Despite the best efforts of primary care providers and children’s hospitals, some children do not receive the care they need. Patients can only spend a limited amount of time in a medical office, and some who would benefit the most may not come in at all.
A child’s wellbeing is also inextricably tied to educational opportunities, neighborhood safety, housing quality and a number of other “social determinants of health” that medical care does not address.
So Nationwide Children’s Hospital and a number of community partners have launched the first effort of its kind in the United States to measure and improve the health of every child: Pediatric Vital Signs.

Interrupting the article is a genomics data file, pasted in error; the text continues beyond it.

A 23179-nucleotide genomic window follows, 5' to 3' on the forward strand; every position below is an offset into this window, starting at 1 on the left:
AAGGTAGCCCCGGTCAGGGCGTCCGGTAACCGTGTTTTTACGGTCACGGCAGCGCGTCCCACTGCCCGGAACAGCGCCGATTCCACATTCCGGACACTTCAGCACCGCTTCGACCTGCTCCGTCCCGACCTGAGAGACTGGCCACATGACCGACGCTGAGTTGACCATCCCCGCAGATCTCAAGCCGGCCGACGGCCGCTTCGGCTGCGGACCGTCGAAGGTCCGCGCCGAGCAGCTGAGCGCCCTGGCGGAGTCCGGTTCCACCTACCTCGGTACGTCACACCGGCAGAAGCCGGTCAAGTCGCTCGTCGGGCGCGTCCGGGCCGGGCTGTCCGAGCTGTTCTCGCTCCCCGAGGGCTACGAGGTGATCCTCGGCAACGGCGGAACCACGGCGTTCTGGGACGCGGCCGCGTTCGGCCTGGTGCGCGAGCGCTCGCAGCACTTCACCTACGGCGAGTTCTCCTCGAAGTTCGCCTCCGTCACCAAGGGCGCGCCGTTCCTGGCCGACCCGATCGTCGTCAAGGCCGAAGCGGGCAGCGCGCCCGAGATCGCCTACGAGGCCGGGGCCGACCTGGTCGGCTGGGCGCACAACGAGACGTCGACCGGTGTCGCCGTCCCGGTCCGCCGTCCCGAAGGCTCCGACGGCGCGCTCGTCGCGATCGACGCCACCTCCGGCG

Traditional vital signs such as temperature and blood pressure assess an individual child’s health; Pediatric Vital Signs uses eight metrics to measure the wellbeing of all children in Franklin County, Ohio – then leverages that information to improve overall outcomes, regardless of where or how children receive health care.
What Are The Eight Metrics?
Those eight metrics are:
- Infant mortality
- Kindergarten readiness
- High school graduation
- Teenage pregnancy
- All-cause child mortality
- A hybrid measure called preventive services delivery